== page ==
[PAST EVENT] Colloquium on Feb. 13 at 8AM in McGl 020

February 13, 2015
McGlothlin-Street Hall, Room 020
251 Jamestown Rd
Williamsburg, VA 23185Map this location
Title: Reducing Computation and Communication in Scientific Computing

Speaker: Grey Ballard, Sandia National Labs

Abstract: Because of the availability of increasingly powerful computers, computational science is playing a significant role in the analysis of complex systems across disciplines, from simulations of climate change to social network analysis. While the applications are wide-ranging, solutions to these problems share many mathematical and computational techniques in common. In this talk I'll focus on numerical linear algebra, one of the key tools in this field, and I'll discuss recent innovations in developing faster algorithms for fundamental matrix computations that maintain the numerical accuracy of the results.

On today's computers, the running time of an algorithm depends not only on the number of operations it performs, but also on its communication requirements (i.e., how much data it moves up and down the memory hierarchy and between processors). I'll demonstrate that by reformulating standard approaches and reducing communication costs, we can improve the efficiency of many matrix computations, including algorithms for solving linear systems, least squares problems, eigenvalue problems, and parallelization of Strassen's matrix multiplication algorithm.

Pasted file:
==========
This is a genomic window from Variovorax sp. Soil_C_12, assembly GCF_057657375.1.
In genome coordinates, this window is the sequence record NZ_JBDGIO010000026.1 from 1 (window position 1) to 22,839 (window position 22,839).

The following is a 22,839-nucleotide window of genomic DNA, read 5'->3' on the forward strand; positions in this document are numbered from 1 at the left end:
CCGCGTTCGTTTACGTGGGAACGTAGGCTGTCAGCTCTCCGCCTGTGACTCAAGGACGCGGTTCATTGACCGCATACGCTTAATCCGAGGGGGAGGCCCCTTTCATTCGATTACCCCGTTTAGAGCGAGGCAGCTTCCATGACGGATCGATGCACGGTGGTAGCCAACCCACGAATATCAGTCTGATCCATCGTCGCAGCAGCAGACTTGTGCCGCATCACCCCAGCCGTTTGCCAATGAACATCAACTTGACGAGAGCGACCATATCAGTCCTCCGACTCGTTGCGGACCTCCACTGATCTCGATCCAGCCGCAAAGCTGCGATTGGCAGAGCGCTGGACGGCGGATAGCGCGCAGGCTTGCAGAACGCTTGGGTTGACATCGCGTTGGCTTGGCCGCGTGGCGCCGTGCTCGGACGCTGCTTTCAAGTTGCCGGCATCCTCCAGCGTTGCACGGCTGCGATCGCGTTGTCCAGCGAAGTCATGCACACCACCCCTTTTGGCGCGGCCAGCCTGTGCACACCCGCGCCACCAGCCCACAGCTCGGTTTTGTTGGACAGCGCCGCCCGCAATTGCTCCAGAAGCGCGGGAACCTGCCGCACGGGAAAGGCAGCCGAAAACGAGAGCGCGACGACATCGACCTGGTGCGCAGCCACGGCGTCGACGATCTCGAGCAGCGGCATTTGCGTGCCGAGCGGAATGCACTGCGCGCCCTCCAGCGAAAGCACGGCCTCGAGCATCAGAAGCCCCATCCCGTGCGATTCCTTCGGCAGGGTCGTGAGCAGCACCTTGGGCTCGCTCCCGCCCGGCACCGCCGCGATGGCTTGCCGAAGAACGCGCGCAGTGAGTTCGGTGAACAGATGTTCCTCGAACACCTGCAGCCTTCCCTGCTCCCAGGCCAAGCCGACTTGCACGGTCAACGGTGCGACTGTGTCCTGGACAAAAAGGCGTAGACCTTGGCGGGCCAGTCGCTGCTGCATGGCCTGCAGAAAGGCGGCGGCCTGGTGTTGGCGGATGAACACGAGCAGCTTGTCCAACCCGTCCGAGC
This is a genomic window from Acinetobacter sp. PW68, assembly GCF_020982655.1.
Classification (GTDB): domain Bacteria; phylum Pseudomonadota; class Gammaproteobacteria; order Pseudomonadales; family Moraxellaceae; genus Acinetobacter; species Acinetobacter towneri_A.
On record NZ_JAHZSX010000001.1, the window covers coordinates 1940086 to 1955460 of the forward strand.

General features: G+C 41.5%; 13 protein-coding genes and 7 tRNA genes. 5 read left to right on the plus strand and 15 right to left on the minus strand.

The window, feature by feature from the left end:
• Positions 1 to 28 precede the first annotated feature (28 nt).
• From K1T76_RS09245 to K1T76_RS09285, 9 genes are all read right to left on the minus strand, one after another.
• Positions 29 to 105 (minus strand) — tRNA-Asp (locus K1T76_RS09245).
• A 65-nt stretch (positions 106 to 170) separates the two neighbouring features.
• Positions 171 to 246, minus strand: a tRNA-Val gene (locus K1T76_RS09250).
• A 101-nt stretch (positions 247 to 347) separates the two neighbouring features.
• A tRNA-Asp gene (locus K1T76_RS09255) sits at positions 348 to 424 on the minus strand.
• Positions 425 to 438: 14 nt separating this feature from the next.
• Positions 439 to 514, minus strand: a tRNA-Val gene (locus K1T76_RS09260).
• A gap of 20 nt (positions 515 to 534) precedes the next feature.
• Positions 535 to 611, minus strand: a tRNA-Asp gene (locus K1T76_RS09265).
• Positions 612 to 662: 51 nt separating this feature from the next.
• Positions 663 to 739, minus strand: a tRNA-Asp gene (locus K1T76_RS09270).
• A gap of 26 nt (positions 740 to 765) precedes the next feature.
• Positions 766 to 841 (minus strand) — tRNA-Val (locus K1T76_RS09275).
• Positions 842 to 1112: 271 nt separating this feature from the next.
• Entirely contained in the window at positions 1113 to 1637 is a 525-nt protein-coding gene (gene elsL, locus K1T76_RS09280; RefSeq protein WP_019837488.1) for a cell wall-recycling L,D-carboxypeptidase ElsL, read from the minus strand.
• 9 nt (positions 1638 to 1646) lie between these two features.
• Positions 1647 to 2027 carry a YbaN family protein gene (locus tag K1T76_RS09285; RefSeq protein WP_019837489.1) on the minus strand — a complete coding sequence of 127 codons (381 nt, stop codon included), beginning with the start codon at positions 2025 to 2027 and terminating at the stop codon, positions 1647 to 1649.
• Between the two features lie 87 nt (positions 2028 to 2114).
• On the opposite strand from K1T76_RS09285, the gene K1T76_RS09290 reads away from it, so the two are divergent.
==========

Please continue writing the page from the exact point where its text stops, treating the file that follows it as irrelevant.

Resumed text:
I'll also talk about the prospects of using computer-aided search to discover new algorithms for matrix multiplication that perform asymptotically fewer operations (and require less data movement) than Strassen's algorithm, as well as some other future directions for this research.

Bio: Grey Ballard is currently a Truman Fellow at Sandia National Labs in Livermore, CA. He received his PhD in 2013 from the Computer Science Division (EECS Department) at the University of California Berkeley. He worked in the BeBOP group andParallel Computing Laboratory under advisor James Demmel. Before coming to Berkeley, he received his BS in math and computer science at Wake Forest University in 2006 and his MA in math at Wake Forest in 2008.

His research interests include numerical linear algebra, high performance computing, and computational science, particularly in developing algorithmic ideas that translate to improved implementations and more efficient software. His work has been recognized with the SIAM Linear Algebra Prize and two conference best paper awards, at SPAA and IPDPS, he received the C.V. Ramamoorthy Distinguished Research Award at UC Berkeley, and his PhD thesis was recognized by the ACM Doctoral Dissertation Award - Honorable Mention.

[[cs|andreas, Andreas Stathopoulos]]